Tag Archives: pain

In Three Years (The Silver Shoes)

We never dreamed there would ever be a time that we weren’t together
You bought me these silver shoes when the black ones just didn’t fit anymore
Soon after the day we found each other – we knew that we would be better off apart
But we were trapped by empty promises to family and friends
The biggest and the emptiest of these lies were the lies we told each other
The biggest and the emptiest of these lies were the lies we told ourselves
We hung on – foolishly – to an idea that had long run its short course
There were nothing left but easy habits and low expectations

When I knew the weight of our life together was too much – I walked away
It was just before Independence Day – weeks after we marked our third year together
At that point you didn’t love me anymore – if you ever did at all – I’ll never know
I loved the idea of you but I only stayed because I was afraid to leave you alone
That final split was breathtaking liberation for me
That final split found me bursting out of the cold dark water
That final split was my rebirth into a better saner world

I finally pulled those new silver shoes out of the box today and tried them on
They are soft and comfortable like I always hoped we’d be someday
They’ll break down and fall apart in about three years – just like we did

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In Kenosha

She has played piano here for a hundred years
Her bony fingers tripping lightly over the keys
Her clarion voice warbling songs of praise or sorrow

She is a slave to her own muscle memory these days
She says that it’s better than a slave to her practical memory

She has introduced the congregation to generations of babies
She has buried friends and loved ones and strangers
She will surely play here for another hundred years

Three Drops of Claret

Three drops of claret stand out against the faded grey wood
The aged and weathered pole supports the buzzing electrical lines

The drops could be roses
The drops could be blood
This is the Trail of Tears
The saddest place on earth

This is Highway 51 south in Clinton, Kentucky
This is Washington Street in Clinton, Kentucky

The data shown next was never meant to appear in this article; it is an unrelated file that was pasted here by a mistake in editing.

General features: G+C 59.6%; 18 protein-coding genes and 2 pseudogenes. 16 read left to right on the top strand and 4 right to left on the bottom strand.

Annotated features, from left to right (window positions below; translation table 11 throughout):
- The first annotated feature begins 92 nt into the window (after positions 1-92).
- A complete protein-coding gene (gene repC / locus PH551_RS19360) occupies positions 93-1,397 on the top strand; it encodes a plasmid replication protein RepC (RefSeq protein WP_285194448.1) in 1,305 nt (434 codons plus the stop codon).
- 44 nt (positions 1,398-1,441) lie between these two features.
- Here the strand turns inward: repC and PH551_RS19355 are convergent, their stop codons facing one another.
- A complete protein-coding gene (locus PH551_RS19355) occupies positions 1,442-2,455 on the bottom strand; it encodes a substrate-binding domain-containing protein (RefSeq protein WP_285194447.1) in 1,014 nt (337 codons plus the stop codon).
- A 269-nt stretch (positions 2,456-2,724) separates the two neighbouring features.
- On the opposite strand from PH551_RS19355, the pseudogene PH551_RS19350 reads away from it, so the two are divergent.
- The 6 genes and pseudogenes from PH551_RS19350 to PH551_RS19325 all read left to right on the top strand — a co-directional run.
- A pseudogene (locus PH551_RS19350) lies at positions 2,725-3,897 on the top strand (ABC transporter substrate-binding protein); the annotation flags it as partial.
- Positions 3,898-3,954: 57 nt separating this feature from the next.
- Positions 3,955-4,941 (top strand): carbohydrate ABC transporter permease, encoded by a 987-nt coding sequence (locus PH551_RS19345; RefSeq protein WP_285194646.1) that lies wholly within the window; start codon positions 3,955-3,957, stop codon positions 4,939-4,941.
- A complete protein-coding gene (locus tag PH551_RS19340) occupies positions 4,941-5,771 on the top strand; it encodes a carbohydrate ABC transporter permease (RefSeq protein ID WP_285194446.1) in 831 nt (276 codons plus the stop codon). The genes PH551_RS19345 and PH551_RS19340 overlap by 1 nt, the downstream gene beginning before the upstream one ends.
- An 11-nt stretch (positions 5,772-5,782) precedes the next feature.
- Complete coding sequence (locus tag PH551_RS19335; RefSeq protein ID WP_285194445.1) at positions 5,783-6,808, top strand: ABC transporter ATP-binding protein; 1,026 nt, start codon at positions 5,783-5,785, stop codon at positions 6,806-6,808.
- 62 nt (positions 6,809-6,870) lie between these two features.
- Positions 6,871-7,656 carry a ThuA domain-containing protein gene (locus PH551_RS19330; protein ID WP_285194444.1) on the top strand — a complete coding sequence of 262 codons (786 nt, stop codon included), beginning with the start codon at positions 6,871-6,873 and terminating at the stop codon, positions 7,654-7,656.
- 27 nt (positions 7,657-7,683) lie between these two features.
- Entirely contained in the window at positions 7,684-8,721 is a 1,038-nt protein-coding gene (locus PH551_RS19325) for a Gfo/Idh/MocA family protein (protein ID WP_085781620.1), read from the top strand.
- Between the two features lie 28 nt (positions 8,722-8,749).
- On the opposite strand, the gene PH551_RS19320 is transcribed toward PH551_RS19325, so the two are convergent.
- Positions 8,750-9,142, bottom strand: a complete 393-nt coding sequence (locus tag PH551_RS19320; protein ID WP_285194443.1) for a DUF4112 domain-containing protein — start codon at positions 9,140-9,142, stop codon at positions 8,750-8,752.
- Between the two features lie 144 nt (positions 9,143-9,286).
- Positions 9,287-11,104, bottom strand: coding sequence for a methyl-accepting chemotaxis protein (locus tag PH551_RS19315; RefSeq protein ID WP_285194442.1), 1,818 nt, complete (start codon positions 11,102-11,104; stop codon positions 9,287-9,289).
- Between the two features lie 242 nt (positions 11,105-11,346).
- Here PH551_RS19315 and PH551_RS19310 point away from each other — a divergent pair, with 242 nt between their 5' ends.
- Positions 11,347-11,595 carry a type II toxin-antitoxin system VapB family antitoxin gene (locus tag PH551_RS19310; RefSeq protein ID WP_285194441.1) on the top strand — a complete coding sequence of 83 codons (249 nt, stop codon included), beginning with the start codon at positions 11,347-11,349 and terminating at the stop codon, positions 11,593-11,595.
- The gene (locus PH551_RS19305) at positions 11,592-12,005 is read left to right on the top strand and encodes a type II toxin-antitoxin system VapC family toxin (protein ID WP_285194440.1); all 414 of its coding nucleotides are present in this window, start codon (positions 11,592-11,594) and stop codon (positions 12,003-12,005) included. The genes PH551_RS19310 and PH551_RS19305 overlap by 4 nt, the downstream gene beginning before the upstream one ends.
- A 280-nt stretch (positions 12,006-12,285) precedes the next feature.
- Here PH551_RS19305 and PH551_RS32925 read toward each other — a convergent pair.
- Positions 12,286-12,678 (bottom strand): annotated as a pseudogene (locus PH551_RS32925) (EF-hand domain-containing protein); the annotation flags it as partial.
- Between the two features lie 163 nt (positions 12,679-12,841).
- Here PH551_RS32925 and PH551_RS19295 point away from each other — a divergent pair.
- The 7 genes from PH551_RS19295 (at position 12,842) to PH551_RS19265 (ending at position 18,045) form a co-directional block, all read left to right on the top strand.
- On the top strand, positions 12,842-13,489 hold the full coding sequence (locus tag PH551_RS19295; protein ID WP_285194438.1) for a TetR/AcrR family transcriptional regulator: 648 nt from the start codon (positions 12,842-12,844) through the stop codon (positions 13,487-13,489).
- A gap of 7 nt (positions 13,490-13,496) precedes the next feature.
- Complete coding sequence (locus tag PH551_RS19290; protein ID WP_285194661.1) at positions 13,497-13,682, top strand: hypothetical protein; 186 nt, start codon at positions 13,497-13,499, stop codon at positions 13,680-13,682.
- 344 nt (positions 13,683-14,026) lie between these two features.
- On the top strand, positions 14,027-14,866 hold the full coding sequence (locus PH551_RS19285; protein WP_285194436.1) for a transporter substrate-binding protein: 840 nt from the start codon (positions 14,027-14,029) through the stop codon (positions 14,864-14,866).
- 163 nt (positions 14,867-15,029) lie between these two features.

The three drops of claret on the weathered old pole
Serve to remind me of one important idea
History is written by those who survive it

Slippers in the Snow

She wears slippers in the snow
Her ankles are raw and red and angry
Her smile fades as she puffs out thin steam
Across the frozen air between them

She wears slippers in the snow
Grey slush as cruel as her childhood
She remains defiant of the weather
The weather remains indifferent to her

And her slippers in the snow

Philadelphia 1977

I was never beautiful even when the illusion of my own beauty seduced me
And I carried that illusion – used it as a shield as I navigate my mortality
The illusion has let me down like an underfed love connection in Philadelphia – 1977

The philanderers and the charlatans of my dreams have finally caught up with me
They have taken my legs out from under me – as if there was nothing I could do about it
They did me a favor – they have stripped away the artifice that held me safe since 1977

I will never be beautiful but I will be honest – I will be out on the limb reaching for fruit
The best of what that old tree offers – that appears to be just out of reach – that fruit
I will not let myself down like bottle of vodka and a stranger in Philadelphia – 1977

The Rise and The Fall and The Loss

I feel the weight of the loss of my county’s history
And my soul sighs for what my child will never see

This isn’t a diatribe against the epic leaps of progress
This isn’t a diatribe against our country’s growing pains

This is a search for the less amazing things we grew up with
The things we never knew we’d one day miss only now we do
The things that are lost now – lost to time – lost to decay – lost to life

My country’s history is not always an inaccessible concept in a too heavy book
Sometimes my country is simple in its story – unfettered by class or by nationality
It can be a phone with a dial and a party line shared with the upstairs neighbors
Or a one-piece clothes pin that snaps when mother is hanging sheets out to dry
But makes a great milk-bottle game to play at your birthday party

My country’s history is a brilliant tapestry of rich colors and dazzling hues

Much of my country’s history is crumbling before my eyes and no one seems to care
These aren’t renewal projects that signal the advance of a civilization – these are different
These are decay and apathy and a shameful loss of vision and potential
These are anger and spite and the idle hands that are the devil’s pleasure

Mother doesn’t even hang the laundry out on the line anymore
Mother doesn’t even host birthday parties anymore
I’ve had enough birthdays – I have enough history

Pig Iron

The rusted rickety shopping cart rolls down Fulton Street
The conductor’s eyes are cast down and his shoulders slump
Shards of architect’s ideas weigh him down in scraps and snips
He senses the presence of the foreigners – but still will not look up

These people will never push a cart full of pig iron across these pot holed streets
These people will never dig into a dumpster on south Ashland Avenue for food
These people will never feel the burning pain of hunger or the reminders of failure
These people don’t belong on Fulton Street west of Ashland on recycling day